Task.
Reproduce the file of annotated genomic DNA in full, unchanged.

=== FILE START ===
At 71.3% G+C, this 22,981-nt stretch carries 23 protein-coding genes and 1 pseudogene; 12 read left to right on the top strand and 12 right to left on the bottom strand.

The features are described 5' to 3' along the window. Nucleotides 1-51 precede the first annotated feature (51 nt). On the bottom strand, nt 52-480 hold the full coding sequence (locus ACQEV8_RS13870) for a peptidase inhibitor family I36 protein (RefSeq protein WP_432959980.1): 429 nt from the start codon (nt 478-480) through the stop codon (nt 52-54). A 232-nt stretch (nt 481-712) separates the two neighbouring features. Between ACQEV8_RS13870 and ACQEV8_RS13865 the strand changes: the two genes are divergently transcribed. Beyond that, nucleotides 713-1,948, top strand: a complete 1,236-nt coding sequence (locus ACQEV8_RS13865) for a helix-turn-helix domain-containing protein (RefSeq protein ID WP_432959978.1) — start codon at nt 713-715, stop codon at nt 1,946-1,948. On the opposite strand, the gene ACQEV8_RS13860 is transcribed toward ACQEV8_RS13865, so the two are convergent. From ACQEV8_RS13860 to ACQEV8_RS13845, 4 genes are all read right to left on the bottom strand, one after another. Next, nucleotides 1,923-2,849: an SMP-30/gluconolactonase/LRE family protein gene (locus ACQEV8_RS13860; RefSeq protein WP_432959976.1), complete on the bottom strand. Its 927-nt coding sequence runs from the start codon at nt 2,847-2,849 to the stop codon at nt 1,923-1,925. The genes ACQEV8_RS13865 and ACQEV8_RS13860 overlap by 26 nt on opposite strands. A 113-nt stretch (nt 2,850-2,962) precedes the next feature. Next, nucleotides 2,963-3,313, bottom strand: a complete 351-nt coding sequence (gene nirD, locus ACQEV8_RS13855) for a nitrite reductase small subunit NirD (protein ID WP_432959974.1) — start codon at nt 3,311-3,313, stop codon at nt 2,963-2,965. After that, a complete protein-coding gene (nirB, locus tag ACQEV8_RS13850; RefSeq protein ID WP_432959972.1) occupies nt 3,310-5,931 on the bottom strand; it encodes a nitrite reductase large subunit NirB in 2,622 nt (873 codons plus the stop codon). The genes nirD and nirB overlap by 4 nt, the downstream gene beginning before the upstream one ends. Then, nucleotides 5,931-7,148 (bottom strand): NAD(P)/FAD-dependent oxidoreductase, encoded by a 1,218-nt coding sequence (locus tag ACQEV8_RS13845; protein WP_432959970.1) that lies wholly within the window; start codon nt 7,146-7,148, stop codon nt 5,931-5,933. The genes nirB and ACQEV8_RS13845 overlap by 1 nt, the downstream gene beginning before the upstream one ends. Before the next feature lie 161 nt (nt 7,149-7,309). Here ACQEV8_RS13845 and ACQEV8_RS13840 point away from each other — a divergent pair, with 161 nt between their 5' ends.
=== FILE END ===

At 71.3% G+C, this 22,981-nt stretch carries 23 protein-coding genes and 1 pseudogene; 12 read left to right on the top strand and 12 right to left on the bottom strand.

The features are described 5' to 3' along the window. Nucleotides 1-51 precede the first annotated feature (51 nt). On the bottom strand, nt 52-480 hold the full coding sequence (locus ACQEV8_RS13870) for a peptidase inhibitor family I36 protein (RefSeq protein WP_432959980.1): 429 nt from the start codon (nt 478-480) through the stop codon (nt 52-54). A 232-nt stretch (nt 481-712) separates the two neighbouring features. Between ACQEV8_RS13870 and ACQEV8_RS13865 the strand changes: the two genes are divergently transcribed. Beyond that, nucleotides 713-1,948, top strand: a complete 1,236-nt coding sequence (locus ACQEV8_RS13865) for a helix-turn-helix domain-containing protein (RefSeq protein ID WP_432959978.1) — start codon at nt 713-715, stop codon at nt 1,946-1,948. On the opposite strand, the gene ACQEV8_RS13860 is transcribed toward ACQEV8_RS13865, so the two are convergent. From ACQEV8_RS13860 to ACQEV8_RS13845, 4 genes are all read right to left on the bottom strand, one after another. Next, nucleotides 1,923-2,849: an SMP-30/gluconolactonase/LRE family protein gene (locus ACQEV8_RS13860; RefSeq protein WP_432959976.1), complete on the bottom strand. Its 927-nt coding sequence runs from the start codon at nt 2,847-2,849 to the stop codon at nt 1,923-1,925. The genes ACQEV8_RS13865 and ACQEV8_RS13860 overlap by 26 nt on opposite strands. A 113-nt stretch (nt 2,850-2,962) precedes the next feature. Next, nucleotides 2,963-3,313, bottom strand: a complete 351-nt coding sequence (gene nirD, locus ACQEV8_RS13855) for a nitrite reductase small subunit NirD (protein ID WP_432959974.1) — start codon at nt 3,311-3,313, stop codon at nt 2,963-2,965. After that, a complete protein-coding gene (nirB, locus tag ACQEV8_RS13850; RefSeq protein ID WP_432959972.1) occupies nt 3,310-5,931 on the bottom strand; it encodes a nitrite reductase large subunit NirB in 2,622 nt (873 codons plus the stop codon). The genes nirD and nirB overlap by 4 nt, the downstream gene beginning before the upstream one ends. Then, nucleotides 5,931-7,148 (bottom strand): NAD(P)/FAD-dependent oxidoreductase, encoded by a 1,218-nt coding sequence (locus tag ACQEV8_RS13845; protein WP_432959970.1) that lies wholly within the window; start codon nt 7,146-7,148, stop codon nt 5,931-5,933. The genes nirB and ACQEV8_RS13845 overlap by 1 nt, the downstream gene beginning before the upstream one ends. Before the next feature lie 161 nt (nt 7,149-7,309). Here ACQEV8_RS13845 and ACQEV8_RS13840 point away from each other — a divergent pair, with 161 nt between their 5' ends.